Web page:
Alan Turing and the Necessity of Gay Scientists

If you are reading this, you can thank a gay scientist. An idiosyncratic man by the name of Alan Turing – one of the most brilliant minds this world has ever seen – also happened to be gay.  If you know anything about his history, or have watched The Imitation Game, you’ll know that his sexual orientation proved to be the root ofhis untimely and tragic downfall.  The UK still criminalized homosexuality, and when given the choice between jail and chemical castration, Turing (an unsung national hero) was forced to choose the latter. Chemical castration is one of the more inhumane practices that society has inflicted upon individuals, and it drove him to suicide. Now, today actually, Turing’s family walked in the largest Gay Pride parade London has ever seen.

This is a benchmark for how far along we have come as a society, but think about what was lost.  Turing’s machine paved the way for modern computers.  A whole science – computer science –  was invented by him.  Yet he died much too soon, 16 days before his 42nd birthday.  We will never know what genius marvels he would have thought up had society not been too backward to let him lead the life he wished.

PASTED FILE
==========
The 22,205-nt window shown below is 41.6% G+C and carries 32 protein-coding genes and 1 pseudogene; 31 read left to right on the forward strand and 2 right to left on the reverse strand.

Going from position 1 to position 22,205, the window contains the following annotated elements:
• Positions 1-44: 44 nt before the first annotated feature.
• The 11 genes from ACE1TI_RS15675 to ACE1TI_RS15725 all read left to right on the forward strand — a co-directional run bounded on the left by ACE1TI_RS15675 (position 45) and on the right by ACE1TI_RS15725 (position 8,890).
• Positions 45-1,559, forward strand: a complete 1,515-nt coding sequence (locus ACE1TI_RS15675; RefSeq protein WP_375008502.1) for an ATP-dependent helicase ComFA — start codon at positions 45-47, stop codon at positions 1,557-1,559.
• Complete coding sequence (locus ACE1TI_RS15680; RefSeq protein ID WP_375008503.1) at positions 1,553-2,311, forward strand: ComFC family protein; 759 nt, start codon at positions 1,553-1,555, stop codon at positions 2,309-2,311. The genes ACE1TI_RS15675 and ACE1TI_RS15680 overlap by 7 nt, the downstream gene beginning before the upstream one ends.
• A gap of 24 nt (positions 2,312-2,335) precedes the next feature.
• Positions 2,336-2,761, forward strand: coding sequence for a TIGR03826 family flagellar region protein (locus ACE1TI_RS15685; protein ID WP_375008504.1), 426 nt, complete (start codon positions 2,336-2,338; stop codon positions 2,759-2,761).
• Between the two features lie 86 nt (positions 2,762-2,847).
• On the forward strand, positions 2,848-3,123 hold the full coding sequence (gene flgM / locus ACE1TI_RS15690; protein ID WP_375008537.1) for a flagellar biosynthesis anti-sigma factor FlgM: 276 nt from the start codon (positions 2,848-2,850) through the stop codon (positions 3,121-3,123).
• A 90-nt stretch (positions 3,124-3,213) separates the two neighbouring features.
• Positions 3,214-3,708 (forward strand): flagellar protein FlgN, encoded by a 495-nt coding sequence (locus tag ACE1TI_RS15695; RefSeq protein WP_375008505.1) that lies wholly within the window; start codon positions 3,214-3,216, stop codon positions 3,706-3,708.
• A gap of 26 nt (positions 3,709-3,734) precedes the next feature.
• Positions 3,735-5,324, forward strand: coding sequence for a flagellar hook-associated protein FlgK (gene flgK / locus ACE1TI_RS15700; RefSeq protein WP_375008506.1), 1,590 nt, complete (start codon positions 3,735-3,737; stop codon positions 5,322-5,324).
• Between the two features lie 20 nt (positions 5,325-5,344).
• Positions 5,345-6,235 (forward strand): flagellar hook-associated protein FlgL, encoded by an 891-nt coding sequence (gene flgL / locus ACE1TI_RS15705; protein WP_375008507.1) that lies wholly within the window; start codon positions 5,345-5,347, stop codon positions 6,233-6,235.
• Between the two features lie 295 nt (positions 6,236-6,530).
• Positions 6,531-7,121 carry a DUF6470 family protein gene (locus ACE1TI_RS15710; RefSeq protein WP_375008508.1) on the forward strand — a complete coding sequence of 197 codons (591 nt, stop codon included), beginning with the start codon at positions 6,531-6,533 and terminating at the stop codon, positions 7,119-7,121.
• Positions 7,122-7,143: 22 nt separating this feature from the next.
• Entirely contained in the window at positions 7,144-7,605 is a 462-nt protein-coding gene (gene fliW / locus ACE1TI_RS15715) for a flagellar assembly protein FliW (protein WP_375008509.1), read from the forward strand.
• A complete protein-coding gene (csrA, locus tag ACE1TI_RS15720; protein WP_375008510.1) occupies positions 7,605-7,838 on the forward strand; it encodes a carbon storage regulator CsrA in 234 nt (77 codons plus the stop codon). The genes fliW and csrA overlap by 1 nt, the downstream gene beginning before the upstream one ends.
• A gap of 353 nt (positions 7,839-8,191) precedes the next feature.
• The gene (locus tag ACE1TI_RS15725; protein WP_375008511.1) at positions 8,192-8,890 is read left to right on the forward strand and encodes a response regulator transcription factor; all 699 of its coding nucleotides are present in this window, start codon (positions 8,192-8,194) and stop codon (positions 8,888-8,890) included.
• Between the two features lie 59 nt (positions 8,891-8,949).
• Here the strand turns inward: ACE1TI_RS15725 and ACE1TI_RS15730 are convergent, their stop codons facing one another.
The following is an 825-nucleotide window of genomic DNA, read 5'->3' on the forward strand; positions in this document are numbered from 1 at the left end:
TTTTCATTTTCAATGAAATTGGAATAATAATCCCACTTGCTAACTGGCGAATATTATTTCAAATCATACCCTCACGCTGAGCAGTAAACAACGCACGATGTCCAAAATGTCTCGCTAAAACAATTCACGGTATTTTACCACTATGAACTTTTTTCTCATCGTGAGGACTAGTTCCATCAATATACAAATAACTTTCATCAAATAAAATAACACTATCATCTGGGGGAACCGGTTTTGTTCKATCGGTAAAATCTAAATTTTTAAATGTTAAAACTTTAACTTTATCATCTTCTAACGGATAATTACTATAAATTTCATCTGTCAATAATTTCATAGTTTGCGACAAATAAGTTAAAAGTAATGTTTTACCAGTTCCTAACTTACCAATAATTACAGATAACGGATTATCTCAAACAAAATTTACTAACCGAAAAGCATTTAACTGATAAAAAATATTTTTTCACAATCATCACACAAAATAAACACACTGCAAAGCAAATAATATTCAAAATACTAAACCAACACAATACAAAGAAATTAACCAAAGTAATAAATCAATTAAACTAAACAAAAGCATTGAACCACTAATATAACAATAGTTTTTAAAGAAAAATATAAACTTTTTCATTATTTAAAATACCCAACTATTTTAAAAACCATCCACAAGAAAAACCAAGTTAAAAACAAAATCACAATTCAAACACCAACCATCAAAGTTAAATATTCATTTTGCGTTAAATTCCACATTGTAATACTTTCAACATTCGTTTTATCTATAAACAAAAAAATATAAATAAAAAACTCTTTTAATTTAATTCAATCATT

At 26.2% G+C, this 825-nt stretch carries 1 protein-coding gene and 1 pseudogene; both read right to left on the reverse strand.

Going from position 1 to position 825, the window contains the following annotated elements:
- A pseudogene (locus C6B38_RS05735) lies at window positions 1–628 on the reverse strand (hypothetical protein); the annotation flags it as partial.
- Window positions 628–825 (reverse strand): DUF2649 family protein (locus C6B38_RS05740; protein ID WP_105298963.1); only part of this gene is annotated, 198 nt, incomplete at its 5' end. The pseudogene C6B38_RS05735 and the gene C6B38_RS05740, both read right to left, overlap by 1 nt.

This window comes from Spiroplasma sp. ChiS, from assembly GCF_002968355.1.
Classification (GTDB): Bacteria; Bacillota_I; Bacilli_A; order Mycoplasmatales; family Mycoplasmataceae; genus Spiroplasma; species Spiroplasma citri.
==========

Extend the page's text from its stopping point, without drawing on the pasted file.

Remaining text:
And this is exactly my point.  Science is genderless, unbiased, and secular.  No matter who you are, if your ideas can stand the rigor of the scientific method, you can do science.  But, as we recently saw when Nobel Laureate Sir Tim Hunt made off-hand sexist comments, science is by no means free of bias. The problem is science is done by scientists who are, believe it or not, people.  And people can be sexist, racist, homophobic, transphobic , etc etc. Not to mention the micropolitics of individual research institutions and competing labs.  All of this adds up to social mores impeding the progress of science.

So here’s my point: don’t let your biases and preconceptions let you stop scientists from doing science.  Treat every man, woman, and transperson with the same respect, intellectual criticism, and encouragement regardless of race, sex, gender, or sexual orientation.  Let scientists do science, and let the next Alan Turing usher us into a new age of technological wonder we have yet to even imagine.